Do expats from North Dakota still need to pay state taxes?

Do expats from North Dakota still need to pay state taxes?

If you’ve moved out of North Dakota and are living in another state or country, you might be wondering if you still have to pay North Dakota state taxes. Understanding your tax responsibilities is important to avoid any surprises and ensure you’re following the law correctly.

Knowing whether or not you owe state taxes can help you plan better and avoid penalties. This article will explain what you need to know about paying state taxes as an expat from North Dakota.


No North Dakota taxes likely if:
- You do not live in North Dakota for more than 7 months.
- You do not earn income from North Dakota sources.

You likely owe North Dakota taxes if:
- You live in North Dakota for more than 7 months.
- You earn income from North Dakota sources.

Understanding North Dakota's tax residency rules

For tax purposes is determined by your domicile and physical presence in the state. Your domicile is your legal residence, the place you consider your permanent home and intend to return to whenever you are away.

You can only have one domicile at a time, and it remains unchanged until you establish a new one and make it your permanent home. 

Physical presence refers to the number of days you spend in North Dakota during the tax year.

Full-Year Resident

A full-year resident is someone who either:

  • Has North Dakota as their domicile for the entire tax year.
  • Maintains a permanent place of abode in North Dakota and spends more than 210 days in the state during the tax year.

As a full-year resident, you are required to report all income to North Dakota, regardless of where it was earned. This includes wages, business income, capital gains, interest, dividends, and rental income.

Part-Year Resident

If you lived in North Dakota for part of the year and then moved out, you are a part-year resident. You need to report all income earned while you were a resident of North Dakota. For income earned after moving, it should be reported to the new state of residence, if applicable. Filing as a part-year resident involves prorating your income based on the time spent in North Dakota and the time spent outside the state.

Non-Resident with North Dakota Domicile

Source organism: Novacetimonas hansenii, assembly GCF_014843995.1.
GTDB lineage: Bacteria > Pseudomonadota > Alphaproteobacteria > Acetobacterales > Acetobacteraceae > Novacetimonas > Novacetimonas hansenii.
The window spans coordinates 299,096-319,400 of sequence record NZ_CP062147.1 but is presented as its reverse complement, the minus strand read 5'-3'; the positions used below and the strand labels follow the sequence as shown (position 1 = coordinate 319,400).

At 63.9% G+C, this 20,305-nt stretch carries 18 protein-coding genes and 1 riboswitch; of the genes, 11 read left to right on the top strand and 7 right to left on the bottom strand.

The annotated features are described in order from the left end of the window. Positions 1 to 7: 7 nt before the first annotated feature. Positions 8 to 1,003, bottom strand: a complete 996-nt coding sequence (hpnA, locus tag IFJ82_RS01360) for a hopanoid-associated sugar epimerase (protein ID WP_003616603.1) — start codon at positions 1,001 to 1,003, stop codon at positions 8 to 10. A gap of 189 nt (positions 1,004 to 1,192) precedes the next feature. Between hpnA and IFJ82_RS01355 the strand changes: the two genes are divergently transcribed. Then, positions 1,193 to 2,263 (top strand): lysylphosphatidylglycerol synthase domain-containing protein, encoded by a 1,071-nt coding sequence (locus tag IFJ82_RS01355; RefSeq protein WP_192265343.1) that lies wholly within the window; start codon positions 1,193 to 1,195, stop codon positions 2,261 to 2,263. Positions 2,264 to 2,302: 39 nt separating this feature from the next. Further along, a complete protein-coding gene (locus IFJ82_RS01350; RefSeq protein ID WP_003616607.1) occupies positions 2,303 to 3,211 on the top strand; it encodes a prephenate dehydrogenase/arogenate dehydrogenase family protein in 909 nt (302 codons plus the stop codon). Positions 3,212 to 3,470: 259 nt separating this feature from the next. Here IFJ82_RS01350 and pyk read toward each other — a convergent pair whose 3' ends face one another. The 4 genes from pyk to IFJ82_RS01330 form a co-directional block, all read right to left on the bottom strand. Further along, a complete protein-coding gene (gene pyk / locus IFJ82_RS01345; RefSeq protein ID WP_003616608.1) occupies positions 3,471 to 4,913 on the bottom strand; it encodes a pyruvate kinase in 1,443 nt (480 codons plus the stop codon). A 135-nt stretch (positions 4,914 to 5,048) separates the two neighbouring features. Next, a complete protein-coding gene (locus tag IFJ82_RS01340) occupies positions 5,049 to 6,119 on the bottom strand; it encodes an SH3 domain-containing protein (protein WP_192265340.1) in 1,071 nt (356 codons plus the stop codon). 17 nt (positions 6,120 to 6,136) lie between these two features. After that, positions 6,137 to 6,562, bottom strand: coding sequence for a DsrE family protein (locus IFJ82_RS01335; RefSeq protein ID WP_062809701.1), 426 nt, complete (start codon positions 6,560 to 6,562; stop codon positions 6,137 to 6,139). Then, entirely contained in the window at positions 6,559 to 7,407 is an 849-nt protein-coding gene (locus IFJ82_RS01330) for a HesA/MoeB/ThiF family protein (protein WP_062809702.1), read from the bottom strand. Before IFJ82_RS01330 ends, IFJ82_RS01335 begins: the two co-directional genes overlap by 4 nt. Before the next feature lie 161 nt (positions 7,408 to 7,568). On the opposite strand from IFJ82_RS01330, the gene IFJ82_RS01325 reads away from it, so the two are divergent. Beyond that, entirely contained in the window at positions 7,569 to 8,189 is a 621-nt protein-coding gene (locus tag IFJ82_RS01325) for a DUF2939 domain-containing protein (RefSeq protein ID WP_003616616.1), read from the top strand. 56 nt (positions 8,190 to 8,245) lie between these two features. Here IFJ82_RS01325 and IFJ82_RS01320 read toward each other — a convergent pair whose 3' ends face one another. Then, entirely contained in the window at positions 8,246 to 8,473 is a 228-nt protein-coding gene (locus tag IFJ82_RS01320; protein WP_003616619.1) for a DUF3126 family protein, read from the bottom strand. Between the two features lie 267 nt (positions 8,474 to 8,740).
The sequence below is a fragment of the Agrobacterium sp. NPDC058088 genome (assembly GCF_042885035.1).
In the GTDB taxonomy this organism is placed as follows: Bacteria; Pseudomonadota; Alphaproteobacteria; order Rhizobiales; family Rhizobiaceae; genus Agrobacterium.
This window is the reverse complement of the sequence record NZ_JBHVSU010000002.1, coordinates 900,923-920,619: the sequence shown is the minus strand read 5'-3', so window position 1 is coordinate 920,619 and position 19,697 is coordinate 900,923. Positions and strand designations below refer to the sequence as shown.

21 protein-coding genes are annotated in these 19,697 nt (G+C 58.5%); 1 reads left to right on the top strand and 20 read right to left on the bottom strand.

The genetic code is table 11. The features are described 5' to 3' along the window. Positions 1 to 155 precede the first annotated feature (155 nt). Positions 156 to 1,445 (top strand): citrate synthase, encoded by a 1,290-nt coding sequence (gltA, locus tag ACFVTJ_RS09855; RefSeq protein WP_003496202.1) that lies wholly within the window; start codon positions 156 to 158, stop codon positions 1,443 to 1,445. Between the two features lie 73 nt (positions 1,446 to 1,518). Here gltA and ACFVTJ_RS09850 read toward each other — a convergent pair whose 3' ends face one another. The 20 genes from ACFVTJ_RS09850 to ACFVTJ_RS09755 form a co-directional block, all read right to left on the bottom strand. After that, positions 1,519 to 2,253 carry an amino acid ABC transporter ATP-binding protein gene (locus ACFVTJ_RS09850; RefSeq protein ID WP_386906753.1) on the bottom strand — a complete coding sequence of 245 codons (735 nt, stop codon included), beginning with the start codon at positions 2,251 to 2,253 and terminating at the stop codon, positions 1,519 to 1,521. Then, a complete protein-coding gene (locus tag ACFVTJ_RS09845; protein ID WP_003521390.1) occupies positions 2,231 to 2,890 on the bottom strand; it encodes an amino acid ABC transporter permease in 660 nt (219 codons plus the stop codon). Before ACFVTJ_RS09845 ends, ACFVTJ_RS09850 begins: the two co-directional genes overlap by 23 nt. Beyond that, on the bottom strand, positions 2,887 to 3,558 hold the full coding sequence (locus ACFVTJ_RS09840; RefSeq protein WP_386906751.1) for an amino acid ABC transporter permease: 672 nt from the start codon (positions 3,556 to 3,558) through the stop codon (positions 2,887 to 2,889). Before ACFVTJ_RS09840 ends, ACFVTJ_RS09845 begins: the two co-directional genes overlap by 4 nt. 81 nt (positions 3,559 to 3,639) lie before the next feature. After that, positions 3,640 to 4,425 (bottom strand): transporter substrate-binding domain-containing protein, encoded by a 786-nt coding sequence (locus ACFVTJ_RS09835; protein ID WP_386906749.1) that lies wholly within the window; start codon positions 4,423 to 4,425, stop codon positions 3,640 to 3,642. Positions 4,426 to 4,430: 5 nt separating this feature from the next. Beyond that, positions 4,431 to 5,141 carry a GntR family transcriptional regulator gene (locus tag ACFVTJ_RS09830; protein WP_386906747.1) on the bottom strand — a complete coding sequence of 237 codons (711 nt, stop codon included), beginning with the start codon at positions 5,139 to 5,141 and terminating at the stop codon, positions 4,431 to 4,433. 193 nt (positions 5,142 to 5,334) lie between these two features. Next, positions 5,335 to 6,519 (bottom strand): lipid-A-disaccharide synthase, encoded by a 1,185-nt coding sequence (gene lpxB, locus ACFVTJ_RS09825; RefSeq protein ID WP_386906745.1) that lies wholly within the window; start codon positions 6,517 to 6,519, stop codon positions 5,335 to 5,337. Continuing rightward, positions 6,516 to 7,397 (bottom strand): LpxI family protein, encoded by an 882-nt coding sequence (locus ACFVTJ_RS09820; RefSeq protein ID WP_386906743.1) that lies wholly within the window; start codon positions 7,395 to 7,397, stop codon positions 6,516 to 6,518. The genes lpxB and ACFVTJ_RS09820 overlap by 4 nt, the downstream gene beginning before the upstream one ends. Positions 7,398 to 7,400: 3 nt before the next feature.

If you live outside North Dakota but North Dakota remains your domicile, you are considered a non-resident with a North Dakota domicile. In this case, you only need to report income sourced from North Dakota, such as wages from a North Dakota employer, rental income from property in North Dakota, or business income from activities in the state.

Non-Resident without North Dakota Domicile

If you do not live in North Dakota and do not maintain North Dakota as your domicile, you are considered a non-resident without a North Dakota domicile. Generally, you only need to pay North Dakota taxes on income sourced from the state, such as income from a business operating in North Dakota or rental income from property in the state. You do not owe North Dakota tax if you have no North Dakota-sourced income.

What constitutes North Dakota-sourced income?

Understanding what constitutes North Dakota-sourced income is essential for nonresidents and part-year residents to accurately determine your tax obligations.

North Dakota-sourced income refers to any income derived from activities or assets located within the state. 

Here are some key categories to consider:

  • Wages and Salaries: Money earned for services performed in North Dakota.
  • Business Income: Income from business activities conducted in North Dakota.
  • Real Estate: Rental income from property located in North Dakota.
  • Capital Gains: Profits from the sale of real estate or tangible property in North Dakota.
  • Dividends and Interest: Dividends from North Dakota-based companies and interest earned from North Dakota financial institutions.
  • Pensions and Retirement Plans: Retirement income from North Dakota institutions or for services performed in the state.

Tax benefits and exemptions for expats from North Dakota

Living abroad as an expat comes with various tax benefits and exemptions that can help reduce your overall tax burden.

Here are some of the key tax advantages available:

Foreign Earned Income Exclusion (FEIE)

The FEIE allows U.S. taxpayers living abroad to exclude a portion of their foreign-earned income from U.S. federal income tax.

For the tax year 2024, this exclusion amount is up to $126,500.

To qualify, you must pass either:

  • Bona Fide Residency Test: You qualify if you are a resident of a foreign country for an uninterrupted period that includes an entire tax year.
  • Physical Presence Test: You qualify if you are physically present in a foreign country for at least 330 full days during a 12-month period.

FEIE Guide

Foreign Tax Credit (FTC)

The FTC is designed to prevent double taxation by allowing you to claim a credit for foreign taxes paid on income that is also subject to U.S. federal tax. 

This credit can significantly reduce your U.S. tax liability, particularly if you live in a country with high tax rates. 

The FTC helps ensure that you are not taxed twice on the same income, providing relief and making international work more manageable.

FTC Guide

Foreign Housing Exclusion (FHE)

The FHE allows you to exclude certain housing expenses from your federal and state taxable income. These expenses can include rent, utilities (excluding telephone), and other reasonable costs related to maintaining a household abroad.

The amount you can exclude is limited to a base amount plus housing expenses exceeding 16% of the FEIE limit.

FHE Guide